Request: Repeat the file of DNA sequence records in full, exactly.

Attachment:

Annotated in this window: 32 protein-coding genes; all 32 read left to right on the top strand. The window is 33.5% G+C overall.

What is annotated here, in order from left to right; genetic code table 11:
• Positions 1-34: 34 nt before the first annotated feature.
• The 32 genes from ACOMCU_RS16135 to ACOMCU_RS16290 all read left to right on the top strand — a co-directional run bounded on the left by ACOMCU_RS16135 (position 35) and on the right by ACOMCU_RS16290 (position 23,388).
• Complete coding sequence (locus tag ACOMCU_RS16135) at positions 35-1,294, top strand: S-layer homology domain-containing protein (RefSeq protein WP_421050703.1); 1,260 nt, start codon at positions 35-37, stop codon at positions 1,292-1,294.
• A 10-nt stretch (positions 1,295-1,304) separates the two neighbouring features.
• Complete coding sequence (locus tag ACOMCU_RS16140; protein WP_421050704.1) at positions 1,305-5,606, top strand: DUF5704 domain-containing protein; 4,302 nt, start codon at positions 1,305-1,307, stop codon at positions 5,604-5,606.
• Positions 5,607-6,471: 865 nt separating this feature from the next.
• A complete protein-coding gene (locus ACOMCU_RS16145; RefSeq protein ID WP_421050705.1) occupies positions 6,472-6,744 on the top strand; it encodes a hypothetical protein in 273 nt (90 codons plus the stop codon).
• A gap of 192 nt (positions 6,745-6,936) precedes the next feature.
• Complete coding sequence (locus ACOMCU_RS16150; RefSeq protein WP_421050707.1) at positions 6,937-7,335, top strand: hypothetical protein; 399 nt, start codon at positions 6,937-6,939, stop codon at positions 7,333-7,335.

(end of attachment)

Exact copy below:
Annotated in this window: 32 protein-coding genes; all 32 read left to right on the top strand. The window is 33.5% G+C overall.

What is annotated here, in order from left to right; genetic code table 11:
• Positions 1-34: 34 nt before the first annotated feature.
• The 32 genes from ACOMCU_RS16135 to ACOMCU_RS16290 all read left to right on the top strand — a co-directional run bounded on the left by ACOMCU_RS16135 (position 35) and on the right by ACOMCU_RS16290 (position 23,388).
• Complete coding sequence (locus tag ACOMCU_RS16135) at positions 35-1,294, top strand: S-layer homology domain-containing protein (RefSeq protein WP_421050703.1); 1,260 nt, start codon at positions 35-37, stop codon at positions 1,292-1,294.
• A 10-nt stretch (positions 1,295-1,304) separates the two neighbouring features.
• Complete coding sequence (locus tag ACOMCU_RS16140; protein WP_421050704.1) at positions 1,305-5,606, top strand: DUF5704 domain-containing protein; 4,302 nt, start codon at positions 1,305-1,307, stop codon at positions 5,604-5,606.
• Positions 5,607-6,471: 865 nt separating this feature from the next.
• A complete protein-coding gene (locus ACOMCU_RS16145; RefSeq protein ID WP_421050705.1) occupies positions 6,472-6,744 on the top strand; it encodes a hypothetical protein in 273 nt (90 codons plus the stop codon).
• A gap of 192 nt (positions 6,745-6,936) precedes the next feature.
• Complete coding sequence (locus ACOMCU_RS16150; RefSeq protein WP_421050707.1) at positions 6,937-7,335, top strand: hypothetical protein; 399 nt, start codon at positions 6,937-6,939, stop codon at positions 7,333-7,335.